Fossil Fish

 

The Jurassic Solnhofen Limestone is better known for the fossil bird Archaeopteryx, but as might be expected for a marine sediment, it also contains fossil fish. More here.

Our example is Gyrodus - which because of its shape is also known as the “Moon fish”. It has rounded teeth suggesting its diet was small crustaceans or coral.

Thin sections of teeth from two species of shark are also shown.

Credits: Sedgwick Museum, Cambridge

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SEM view

Gyrodushttp://www.open.ac.uk/earth-research/tindle/AGT/mosaics/zgoogle_fish1/index.html
Clupea vectensis - a late Eocene fish related to the herring. From the Isle of Wight. Length 2.8 cm.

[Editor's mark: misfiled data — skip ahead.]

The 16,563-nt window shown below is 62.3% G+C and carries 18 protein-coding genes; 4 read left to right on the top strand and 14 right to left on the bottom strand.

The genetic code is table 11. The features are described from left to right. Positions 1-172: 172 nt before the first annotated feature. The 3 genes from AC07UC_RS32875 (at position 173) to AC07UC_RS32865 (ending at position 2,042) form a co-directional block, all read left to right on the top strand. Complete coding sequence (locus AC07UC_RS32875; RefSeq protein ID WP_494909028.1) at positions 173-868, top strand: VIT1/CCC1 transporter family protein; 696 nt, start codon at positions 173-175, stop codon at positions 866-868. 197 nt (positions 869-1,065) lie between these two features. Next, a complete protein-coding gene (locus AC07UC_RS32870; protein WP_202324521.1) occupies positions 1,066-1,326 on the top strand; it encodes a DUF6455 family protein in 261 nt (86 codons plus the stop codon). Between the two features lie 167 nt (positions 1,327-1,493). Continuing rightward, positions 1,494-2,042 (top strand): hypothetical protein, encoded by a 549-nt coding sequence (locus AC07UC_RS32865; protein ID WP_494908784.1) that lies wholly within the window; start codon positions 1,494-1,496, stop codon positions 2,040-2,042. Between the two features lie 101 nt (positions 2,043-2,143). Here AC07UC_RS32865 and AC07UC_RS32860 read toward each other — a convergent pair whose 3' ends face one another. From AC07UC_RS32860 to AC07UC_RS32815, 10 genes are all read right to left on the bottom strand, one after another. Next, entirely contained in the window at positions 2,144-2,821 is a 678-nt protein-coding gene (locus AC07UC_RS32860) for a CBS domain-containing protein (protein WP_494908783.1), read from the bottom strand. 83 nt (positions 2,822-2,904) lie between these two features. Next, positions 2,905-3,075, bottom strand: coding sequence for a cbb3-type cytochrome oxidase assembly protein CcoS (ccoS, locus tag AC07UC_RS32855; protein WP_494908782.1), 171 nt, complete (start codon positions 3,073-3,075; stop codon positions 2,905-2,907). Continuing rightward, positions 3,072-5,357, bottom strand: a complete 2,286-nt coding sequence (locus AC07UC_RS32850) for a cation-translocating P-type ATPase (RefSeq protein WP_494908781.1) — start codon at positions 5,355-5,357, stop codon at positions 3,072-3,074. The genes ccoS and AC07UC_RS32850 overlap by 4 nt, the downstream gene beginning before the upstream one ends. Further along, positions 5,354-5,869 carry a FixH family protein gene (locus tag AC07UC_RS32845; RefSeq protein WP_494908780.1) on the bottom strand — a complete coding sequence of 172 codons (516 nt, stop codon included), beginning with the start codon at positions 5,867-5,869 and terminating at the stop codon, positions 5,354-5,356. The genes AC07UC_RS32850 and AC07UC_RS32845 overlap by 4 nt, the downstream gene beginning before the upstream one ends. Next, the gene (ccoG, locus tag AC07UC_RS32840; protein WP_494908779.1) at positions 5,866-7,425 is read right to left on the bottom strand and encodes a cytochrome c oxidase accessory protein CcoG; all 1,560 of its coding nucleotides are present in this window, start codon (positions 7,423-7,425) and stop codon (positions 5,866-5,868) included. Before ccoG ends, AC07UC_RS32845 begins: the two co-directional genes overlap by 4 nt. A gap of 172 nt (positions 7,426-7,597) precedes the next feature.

Length 4 cm

Courtesy of Dmitry Bogdanovhttp://en.wikipedia.org/wiki/File:Gyrodus2.jpg
Click hereRMS-Info-Fish2.html

More Fish

Strophodus in limestonehttp://www.open.ac.uk/earth-research/tindle/AGT/mosaics/zgoogle_strophodus_ppl/index.html

View thin sections

of sharks teeth

Asteracanthushttp://www.open.ac.uk/earth-research/tindle/AGT/mosaics/zgoogle_asteracanthus1_ppl/index.html
http://www.virtualmicroscope.co.uk/home

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